Last week I asked a question, and many of you--marvelous teachers all--responded. Here is the paragraph of my "wonder" repeated.
Yet, I wonder things, and this has nothing to do with the person with whom I'm now working, but it's a "generic" wonder. How does one teach another to teach? Don't we all have our specific and unique character as a teacher? Is this part of what makes a teacher good, figuring things out through doing, down "in the trenches"? What is one important thing that you believe helps you, and others, be good teachers? Of course, knowledge of content and procedure is a given. Yet there's more, both elusive and personal.
|When does a teacher figure out that holding an insect is an|
important thing to do in front of students? Or is it?
Here is the top ten I shared last week, with the thought-filled additions from the comments in blue. The addition in dark red is from today.
- Love the kids.
- BE with them. Don't always worry about what's next, just enjoy what's happening NOW.
- If you can't tell your students what it is you're going to teach them, and then how will you (and they) know if they've learned it?
- Love the parents.
- Discover a passion to share with students, and share it with them often.
- Discover their passions, and let them share with you, and others.
- Feed them!
- Shut up and listen.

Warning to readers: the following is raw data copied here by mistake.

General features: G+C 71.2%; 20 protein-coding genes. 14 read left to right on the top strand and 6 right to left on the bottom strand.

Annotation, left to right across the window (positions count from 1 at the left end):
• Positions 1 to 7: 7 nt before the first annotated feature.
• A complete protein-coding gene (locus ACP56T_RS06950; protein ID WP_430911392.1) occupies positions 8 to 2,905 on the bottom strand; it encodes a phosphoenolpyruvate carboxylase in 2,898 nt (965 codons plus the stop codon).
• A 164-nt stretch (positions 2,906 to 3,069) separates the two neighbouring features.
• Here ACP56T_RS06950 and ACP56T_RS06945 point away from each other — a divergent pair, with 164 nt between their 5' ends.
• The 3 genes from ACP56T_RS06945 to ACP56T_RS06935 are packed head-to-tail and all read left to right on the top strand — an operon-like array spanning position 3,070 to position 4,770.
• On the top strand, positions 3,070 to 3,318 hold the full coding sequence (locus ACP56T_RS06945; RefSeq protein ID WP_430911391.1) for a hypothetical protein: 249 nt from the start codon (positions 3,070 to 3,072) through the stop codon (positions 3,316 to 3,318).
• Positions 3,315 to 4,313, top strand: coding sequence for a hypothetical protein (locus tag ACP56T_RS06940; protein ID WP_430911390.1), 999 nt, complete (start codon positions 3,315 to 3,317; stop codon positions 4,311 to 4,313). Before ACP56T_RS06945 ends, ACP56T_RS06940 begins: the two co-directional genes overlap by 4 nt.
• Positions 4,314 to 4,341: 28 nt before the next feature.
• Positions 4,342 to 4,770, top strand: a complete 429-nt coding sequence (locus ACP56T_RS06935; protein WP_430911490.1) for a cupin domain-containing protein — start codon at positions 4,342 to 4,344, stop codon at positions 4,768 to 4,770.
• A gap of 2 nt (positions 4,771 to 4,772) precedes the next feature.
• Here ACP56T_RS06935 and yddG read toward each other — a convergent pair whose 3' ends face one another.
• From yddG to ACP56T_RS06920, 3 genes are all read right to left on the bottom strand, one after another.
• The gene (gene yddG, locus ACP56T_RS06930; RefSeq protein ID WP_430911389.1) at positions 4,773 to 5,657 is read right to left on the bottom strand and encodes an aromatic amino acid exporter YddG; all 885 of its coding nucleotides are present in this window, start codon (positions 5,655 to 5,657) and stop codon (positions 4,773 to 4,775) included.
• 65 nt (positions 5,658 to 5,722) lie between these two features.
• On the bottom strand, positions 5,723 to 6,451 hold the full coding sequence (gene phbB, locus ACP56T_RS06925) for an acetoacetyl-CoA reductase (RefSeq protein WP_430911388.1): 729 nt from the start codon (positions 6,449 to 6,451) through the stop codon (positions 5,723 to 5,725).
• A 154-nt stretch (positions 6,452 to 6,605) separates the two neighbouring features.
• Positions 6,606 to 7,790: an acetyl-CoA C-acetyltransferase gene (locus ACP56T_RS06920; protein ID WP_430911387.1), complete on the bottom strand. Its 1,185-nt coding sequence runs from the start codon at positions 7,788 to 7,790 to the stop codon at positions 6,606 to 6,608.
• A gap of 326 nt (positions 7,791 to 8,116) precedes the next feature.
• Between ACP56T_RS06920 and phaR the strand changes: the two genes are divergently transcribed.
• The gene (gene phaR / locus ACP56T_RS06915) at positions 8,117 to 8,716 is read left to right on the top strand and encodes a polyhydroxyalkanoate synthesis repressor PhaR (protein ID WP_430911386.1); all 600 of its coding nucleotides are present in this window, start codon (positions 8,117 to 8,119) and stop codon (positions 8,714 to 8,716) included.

- Smile (laugh)-a lot.
- Make every decision with your students in mind!! Do what's best for them. Be authentic and share yourself with them.
- Honor the parents as their child's first teacher.
- Recognize that a learning disability does not define a student but add to his uniqueness.
- Make sure parents tell us as much as they can about their child.
- See their (the students') side. Remember their perspective.
- Be flexible. Go with the flow and adjust plans on the spot.
- Observe closely, to look for the unspoken messages that kids wish we would read.
- Learn together with them.
- Have a sense of wonder to your lessons.
- Be brave and take risks as you all learn together.
- Be the guide on the side, not the sage on the stage.
- A hunger to keep learning (about teaching, about your content, about people, about life)!
- To be a good teacher you have to have your heart open to reach the kids, yet at the same time you have to learn ways to protect it. I also wonder whether some of what we understand now we were not ready to understand at the beginning of our teaching journey.
If you have more to add, please share in the comments! Thank you to everyone who added their ideas last week!